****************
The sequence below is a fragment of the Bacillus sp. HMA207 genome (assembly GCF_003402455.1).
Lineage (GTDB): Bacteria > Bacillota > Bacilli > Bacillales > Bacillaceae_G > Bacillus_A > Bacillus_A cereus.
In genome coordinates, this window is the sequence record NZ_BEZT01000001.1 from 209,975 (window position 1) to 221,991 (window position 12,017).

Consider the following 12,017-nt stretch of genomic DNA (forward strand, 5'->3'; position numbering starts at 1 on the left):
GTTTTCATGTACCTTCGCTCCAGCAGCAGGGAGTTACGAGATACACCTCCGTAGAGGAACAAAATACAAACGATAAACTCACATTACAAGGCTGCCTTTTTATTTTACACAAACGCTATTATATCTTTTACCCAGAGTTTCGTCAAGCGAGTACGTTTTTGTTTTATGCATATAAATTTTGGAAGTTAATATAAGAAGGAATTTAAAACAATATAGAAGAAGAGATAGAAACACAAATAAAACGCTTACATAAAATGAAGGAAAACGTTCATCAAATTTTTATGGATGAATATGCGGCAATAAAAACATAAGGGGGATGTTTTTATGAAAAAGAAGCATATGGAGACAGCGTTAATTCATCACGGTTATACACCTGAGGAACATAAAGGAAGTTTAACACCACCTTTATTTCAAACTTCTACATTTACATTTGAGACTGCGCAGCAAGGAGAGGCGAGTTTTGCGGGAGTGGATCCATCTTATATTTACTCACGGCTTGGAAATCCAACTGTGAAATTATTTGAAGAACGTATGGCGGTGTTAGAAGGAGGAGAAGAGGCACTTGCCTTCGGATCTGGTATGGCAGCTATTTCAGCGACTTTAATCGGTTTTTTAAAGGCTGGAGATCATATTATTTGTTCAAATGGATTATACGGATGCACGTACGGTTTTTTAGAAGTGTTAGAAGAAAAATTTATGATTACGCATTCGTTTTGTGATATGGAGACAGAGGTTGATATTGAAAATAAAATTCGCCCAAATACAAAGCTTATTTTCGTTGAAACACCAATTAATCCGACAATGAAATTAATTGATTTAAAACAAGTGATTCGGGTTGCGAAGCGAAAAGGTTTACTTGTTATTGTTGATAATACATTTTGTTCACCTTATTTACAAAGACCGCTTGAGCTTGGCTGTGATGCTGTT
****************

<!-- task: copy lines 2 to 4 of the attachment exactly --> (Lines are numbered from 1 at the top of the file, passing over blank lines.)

Lineage (GTDB): Bacteria > Bacillota > Bacilli > Bacillales > Bacillaceae_G > Bacillus_A > Bacillus_A cereus.
In genome coordinates, this window is the sequence record NZ_BEZT01000001.1 from 209,975 (window position 1) to 221,991 (window position 12,017).

Consider the following 12,017-nt stretch of genomic DNA (forward strand, 5'->3'; position numbering starts at 1 on the left):